Oh I see, that lens+extender combo really fills the frame! In my humble opinion, the second image doesn’t need cropped at all. It’s got some space for the bird to “look” into, and I wouldn’t take much, if any out. The branch in the foreground does seem a bit distracting, but that’s one of those things that can’t be helped; the only thing you can do is try again! I love using lenses to capture things up close, whether it’s a zoom lens for something farther away, or a macro lens, for something up really close!
As to your question about catch-lights… I have never tried using flash for wild animal photography. (I have used it for pet portraits though). I imagine that bright flashes and camouflage don’t go real well together if you’re trying not to let the subject know that you’re there. However, if they don’t mind it, I’m sure it would improve your shots if you could actually make it work. It would have the added bonus of a little fill light, you could theoretically underexpose to get the background properly exposed and use flash to fill in the bird. I’ve never tried it, so that’s just speculation on my part.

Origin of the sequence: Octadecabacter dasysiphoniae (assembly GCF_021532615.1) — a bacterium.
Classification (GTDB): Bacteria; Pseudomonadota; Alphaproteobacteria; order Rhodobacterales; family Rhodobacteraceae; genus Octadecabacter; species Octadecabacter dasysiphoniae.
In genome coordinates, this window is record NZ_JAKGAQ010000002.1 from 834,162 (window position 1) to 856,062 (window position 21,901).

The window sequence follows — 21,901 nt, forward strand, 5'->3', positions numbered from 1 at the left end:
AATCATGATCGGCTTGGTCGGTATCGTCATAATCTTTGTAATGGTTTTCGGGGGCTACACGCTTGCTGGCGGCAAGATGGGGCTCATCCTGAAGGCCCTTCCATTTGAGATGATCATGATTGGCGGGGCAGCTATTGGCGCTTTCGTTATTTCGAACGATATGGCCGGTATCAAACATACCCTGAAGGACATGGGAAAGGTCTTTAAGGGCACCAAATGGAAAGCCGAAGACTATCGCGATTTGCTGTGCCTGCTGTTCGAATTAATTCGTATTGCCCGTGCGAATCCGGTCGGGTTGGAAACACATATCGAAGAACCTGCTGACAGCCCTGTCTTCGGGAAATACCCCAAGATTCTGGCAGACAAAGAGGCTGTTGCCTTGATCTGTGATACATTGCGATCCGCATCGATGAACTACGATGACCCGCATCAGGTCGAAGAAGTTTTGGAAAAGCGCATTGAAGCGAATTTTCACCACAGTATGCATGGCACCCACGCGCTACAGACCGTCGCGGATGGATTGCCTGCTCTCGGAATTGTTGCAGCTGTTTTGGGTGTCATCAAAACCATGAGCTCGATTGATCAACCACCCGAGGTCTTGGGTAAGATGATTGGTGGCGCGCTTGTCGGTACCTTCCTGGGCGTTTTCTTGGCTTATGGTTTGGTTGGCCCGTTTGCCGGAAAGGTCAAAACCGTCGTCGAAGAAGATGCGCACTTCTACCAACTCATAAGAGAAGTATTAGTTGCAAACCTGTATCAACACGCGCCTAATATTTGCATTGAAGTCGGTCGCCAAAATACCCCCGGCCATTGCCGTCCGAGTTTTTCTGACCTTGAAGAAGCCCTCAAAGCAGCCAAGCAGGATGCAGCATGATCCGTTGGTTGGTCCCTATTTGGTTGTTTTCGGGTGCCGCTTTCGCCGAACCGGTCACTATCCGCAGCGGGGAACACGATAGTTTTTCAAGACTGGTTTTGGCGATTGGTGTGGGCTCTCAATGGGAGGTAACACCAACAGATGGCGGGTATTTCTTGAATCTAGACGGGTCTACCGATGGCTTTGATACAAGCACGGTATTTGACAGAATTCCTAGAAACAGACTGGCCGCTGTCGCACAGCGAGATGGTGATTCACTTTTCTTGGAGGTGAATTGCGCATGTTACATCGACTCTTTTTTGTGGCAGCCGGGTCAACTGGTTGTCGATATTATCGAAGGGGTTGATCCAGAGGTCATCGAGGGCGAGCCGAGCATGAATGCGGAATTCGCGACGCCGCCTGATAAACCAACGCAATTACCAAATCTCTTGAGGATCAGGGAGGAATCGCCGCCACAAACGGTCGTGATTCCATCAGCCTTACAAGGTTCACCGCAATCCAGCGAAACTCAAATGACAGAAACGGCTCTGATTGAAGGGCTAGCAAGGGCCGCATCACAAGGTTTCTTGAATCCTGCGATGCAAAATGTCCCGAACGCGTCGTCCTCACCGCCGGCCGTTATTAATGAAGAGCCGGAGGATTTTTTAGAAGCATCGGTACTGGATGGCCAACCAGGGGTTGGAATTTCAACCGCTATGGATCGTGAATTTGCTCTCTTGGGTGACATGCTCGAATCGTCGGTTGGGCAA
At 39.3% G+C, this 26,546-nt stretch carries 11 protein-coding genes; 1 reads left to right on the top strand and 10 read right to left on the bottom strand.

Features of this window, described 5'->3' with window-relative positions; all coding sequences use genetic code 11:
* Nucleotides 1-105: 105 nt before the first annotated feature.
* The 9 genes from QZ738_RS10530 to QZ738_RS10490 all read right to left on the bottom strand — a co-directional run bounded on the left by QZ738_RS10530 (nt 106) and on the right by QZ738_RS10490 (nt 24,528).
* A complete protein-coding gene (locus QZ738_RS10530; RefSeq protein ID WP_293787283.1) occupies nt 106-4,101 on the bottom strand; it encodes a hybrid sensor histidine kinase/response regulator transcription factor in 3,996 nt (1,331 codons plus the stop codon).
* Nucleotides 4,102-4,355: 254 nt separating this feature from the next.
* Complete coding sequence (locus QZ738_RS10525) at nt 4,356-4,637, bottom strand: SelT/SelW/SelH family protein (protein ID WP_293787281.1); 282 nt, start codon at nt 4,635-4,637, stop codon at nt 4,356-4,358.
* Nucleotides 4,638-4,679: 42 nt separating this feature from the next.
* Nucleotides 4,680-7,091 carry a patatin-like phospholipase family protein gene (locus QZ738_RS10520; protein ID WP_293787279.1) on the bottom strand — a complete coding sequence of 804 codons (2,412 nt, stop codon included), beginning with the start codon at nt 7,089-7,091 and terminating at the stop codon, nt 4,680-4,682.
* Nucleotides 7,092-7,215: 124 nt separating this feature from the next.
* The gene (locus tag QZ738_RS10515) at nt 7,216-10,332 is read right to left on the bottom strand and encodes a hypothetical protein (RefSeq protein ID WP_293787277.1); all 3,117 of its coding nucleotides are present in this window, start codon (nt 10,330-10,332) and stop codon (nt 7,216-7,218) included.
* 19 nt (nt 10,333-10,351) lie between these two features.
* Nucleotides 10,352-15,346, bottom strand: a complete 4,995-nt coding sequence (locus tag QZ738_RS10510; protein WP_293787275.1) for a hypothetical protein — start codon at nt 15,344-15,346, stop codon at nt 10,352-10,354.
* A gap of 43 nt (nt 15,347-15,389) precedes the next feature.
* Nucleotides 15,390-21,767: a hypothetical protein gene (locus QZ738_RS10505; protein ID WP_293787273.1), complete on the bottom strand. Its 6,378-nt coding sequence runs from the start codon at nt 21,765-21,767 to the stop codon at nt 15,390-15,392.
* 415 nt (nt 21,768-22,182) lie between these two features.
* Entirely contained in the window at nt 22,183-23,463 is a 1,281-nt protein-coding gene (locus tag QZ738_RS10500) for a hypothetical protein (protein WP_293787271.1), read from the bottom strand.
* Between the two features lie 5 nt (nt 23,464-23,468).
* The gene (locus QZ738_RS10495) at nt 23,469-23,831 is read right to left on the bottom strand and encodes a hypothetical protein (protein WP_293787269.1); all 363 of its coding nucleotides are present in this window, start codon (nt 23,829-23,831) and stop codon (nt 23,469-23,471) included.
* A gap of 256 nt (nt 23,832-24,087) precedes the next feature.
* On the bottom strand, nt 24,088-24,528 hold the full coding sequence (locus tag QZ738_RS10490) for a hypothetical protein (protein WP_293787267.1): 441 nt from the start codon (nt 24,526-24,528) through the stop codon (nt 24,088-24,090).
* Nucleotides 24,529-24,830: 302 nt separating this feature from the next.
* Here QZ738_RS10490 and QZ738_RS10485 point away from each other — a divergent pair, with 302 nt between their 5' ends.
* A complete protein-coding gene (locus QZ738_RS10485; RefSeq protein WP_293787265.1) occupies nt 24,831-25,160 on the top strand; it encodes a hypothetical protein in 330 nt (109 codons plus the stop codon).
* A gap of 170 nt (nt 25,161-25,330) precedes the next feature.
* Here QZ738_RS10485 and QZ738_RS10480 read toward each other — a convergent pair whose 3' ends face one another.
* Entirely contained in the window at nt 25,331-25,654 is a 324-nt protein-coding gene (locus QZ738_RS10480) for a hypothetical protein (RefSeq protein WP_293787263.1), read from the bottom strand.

As to 55-250 and 70-300 lenses, you’re right, you can occasionally get a picture that surprises you. But on the whole, those lenses just don’t measure up, and they really can’t compete, especially with a “fast” 2.8 L lens.
Attached are a few examples of what I mean, the second one is a “typical” shot, that’s what I normally got. The first one would be what I considered “sharp”. Taken with a Rebel T3 and Sigma 70-300 @ 1/640 sec. and f/8-f/9
Of course I should add that auto-focus could have been more the culprit here, I have no way of testing my theory any more, but either way, that’s what I was getting, whether it was the lens’s fault, or the autofocus…